How to write a sales script

What is a sales script?

A sales script is a collection of words that helps you in your selling process. A script is not a collection of ideas, or loosely related concepts. Instead, it is the words you want to say using the tone and cadence with which you normally speak, set down in paper.

Many sales people have a negative reaction to working with scripts, thinking that it will make them sound robotic or unauthentic. But it is far worse to go into a meeting and fail to get your point across. A script will simply help structure your thoughts and help you bring them out clearly.

When do you need sales scripts?

Sales scripts are incredibly useful when you need to put on a performance, for example during:

  • Cold calls
  • Presentations
  • Meetings
  • Negotiations
  • Difficult conversations
  • Sensitive issues where it is important to use the right words

There are a number of benefits from working with sales scripts:

  • It helps you discover what works during a sales presentation
  • It’s a great way to train new staff
  • Creating a sales system helps you step away from the coal face

Is there a structure you should follow to write a sales script?

A script is a conversation, and should be written in a conversational style. You need to convey your personality, but more importantly, you need to be honest and helpful. Customers today are bombarded with calls and have their guard up during initial meetings. Your reassuringly honest and helpful approach will help them warm to you.

The chances are that your conversation will follow 4 steps:

  1. Start the conversation
  2. See if you are talking to the right person
  3. Have a discussion about needs
  4. Agree a next action

Start the conversation

Everyone gets cold calls. No one is usually pleased about this. Why is that?

The first reason is that the call is an interruption. They didn’t ask you to call, they don’t know you, they were doing something else at the time and, quite frankly, they are tired of sales calls from call factories.

But you are different – aren’t you?

Not if you do the same thing everyone else does. After asking to speak to me and getting me on the phone, if you say “How are you today?”, I answer, “Fine, thank you”. But immediately I have my guard up. The question marks you out as a salesperson immediately. I don’t know you, you don’t know me. If we worked together, then we might ask the question and answer as we passed in the hallway as a pleasantry – but we don’t work together. So why are you acting like you know me?

Perhaps you could be surprising and just be honest. Say something like “Hi, I’m a salesperson at BIG Inc, and I wanted to see if you were the right person to talk to about computers?”.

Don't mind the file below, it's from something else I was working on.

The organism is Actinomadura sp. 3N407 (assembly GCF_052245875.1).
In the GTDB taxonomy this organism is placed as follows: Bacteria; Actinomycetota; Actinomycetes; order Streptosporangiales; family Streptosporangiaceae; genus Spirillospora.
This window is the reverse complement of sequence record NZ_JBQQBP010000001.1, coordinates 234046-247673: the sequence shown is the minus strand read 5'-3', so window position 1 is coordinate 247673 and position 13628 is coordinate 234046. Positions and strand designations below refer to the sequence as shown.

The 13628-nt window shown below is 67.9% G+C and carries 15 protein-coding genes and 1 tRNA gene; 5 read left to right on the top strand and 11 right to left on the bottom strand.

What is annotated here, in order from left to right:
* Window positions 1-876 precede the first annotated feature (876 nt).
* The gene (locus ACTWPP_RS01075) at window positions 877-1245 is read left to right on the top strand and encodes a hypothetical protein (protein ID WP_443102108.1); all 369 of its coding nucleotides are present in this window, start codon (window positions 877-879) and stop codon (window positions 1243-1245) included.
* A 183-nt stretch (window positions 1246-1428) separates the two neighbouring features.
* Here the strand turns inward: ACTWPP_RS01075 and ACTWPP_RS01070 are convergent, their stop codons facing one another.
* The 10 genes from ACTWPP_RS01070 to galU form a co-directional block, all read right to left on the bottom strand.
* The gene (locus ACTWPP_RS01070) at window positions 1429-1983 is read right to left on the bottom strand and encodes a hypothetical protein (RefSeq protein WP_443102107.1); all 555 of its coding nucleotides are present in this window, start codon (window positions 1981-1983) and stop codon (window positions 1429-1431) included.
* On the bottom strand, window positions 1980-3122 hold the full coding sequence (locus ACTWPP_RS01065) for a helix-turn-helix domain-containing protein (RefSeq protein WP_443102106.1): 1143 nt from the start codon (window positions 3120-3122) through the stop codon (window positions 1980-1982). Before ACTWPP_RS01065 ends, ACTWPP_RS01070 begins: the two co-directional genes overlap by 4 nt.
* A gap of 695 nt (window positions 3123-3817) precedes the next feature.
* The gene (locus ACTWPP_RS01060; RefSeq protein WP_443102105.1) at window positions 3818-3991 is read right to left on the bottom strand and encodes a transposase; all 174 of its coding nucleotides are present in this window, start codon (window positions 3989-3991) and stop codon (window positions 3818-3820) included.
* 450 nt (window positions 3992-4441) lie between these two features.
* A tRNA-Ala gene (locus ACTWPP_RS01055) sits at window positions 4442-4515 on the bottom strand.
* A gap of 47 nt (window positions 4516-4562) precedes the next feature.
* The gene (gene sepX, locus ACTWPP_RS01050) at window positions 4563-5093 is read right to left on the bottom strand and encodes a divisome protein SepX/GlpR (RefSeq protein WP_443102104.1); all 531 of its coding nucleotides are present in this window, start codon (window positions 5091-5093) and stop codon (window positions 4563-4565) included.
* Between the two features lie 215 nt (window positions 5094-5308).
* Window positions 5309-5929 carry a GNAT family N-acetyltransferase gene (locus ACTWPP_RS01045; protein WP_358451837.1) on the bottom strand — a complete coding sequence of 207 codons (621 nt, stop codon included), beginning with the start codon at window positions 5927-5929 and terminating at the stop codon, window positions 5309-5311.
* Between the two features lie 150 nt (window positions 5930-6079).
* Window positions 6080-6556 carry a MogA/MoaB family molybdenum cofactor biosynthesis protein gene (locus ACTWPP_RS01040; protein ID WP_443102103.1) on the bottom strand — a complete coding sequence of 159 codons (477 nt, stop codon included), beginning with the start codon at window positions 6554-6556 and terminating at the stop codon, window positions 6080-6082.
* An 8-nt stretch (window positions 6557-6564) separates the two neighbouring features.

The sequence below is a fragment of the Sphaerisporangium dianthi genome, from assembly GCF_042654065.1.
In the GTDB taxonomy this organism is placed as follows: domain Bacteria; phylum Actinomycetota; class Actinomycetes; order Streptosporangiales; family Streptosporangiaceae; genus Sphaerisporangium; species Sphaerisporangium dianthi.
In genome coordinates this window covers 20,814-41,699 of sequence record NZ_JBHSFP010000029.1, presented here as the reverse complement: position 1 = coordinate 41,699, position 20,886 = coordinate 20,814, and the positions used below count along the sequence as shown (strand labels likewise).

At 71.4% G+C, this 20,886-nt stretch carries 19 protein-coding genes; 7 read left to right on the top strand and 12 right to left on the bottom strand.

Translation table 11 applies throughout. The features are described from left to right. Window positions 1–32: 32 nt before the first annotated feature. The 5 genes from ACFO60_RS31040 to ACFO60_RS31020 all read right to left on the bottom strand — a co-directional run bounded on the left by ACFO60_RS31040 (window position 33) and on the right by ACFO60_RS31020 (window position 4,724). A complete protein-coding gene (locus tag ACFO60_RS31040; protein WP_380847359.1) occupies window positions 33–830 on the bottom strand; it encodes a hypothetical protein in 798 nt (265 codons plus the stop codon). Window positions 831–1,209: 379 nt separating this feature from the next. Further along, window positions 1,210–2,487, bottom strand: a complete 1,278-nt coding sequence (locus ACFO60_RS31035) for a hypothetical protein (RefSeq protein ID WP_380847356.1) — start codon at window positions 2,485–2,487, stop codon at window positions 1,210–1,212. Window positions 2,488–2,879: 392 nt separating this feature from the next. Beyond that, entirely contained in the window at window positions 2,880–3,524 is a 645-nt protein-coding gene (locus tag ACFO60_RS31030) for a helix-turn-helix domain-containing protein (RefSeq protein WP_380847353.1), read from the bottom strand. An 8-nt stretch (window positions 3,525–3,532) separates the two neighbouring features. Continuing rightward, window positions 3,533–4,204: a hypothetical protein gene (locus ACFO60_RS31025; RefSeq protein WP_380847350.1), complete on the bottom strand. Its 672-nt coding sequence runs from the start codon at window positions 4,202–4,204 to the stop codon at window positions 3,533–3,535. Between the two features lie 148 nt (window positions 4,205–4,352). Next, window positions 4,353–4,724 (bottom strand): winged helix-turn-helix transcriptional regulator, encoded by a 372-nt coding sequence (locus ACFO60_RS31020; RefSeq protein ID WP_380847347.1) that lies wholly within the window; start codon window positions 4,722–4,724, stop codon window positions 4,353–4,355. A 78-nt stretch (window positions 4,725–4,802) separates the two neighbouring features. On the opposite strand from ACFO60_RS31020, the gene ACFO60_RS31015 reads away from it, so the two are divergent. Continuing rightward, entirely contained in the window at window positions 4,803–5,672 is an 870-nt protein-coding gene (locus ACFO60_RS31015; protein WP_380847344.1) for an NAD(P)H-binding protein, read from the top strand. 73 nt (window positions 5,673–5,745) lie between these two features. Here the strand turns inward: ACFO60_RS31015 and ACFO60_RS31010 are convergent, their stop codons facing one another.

You need to try different approaches and see which work. The test is not that a customer grudgingly lets you proceed, but that they willingly give you permission to continue. The right words will help you with this. If your customer does not respond, then try a different approach. But remember that being honest and helpful is better than being pushy and obnoxious.

See if you are talking to the right person

The best pitch in the world will fail if you are talking to the wrong person. You need to qualify your conversation as early as you can. It might be as simple as asking if the person you are speaking to is the right one for your product. If it’s not, ask who you should speak to, thank them and hang up.

Have a discussion about needs

Your salespeople are often already personable and approachable. They don’t need to manipulate the customer – they need to understand them first.

The best way to understand someone is to see what they have done before. For example, instead of saying “Are you interested in working with an insurance broker”, you could ask “When was the last time you used an insurance broker”.

If they have never used one, then you could focus on the benefits a broker can bring. If they have used one, but don’t use them now, you first need to explore the reasons why they stopped as it gives you clues about the service they expect. For example, the broker might not have explained the provisions correctly and the company might have suffered a loss. A small change in the words you ask can result in very different results.

A key part of making sure you understand your prospects needs is by not asking ice cream questions. An ice cream question is like asking, “Do you like ice cream?”. No one says they don’t like ice cream. A salesperson could take this as validation that they should try and sell ice cream to the prospect. But perhaps what they really want is a carrot cake with custard – and you haven’t discovered this need in your discussions, and the person that does wins the business.

Agree a next action

The goal of any sales interaction is to nudge the process forward. This means agreeing the next action step. Agree to call back. Ask for a meeting. Ask if the person would like a call back. The next action depends on your business process, but you need to make sure you ask for just one action out of the call – many options cause conflict as people struggle to make a decision.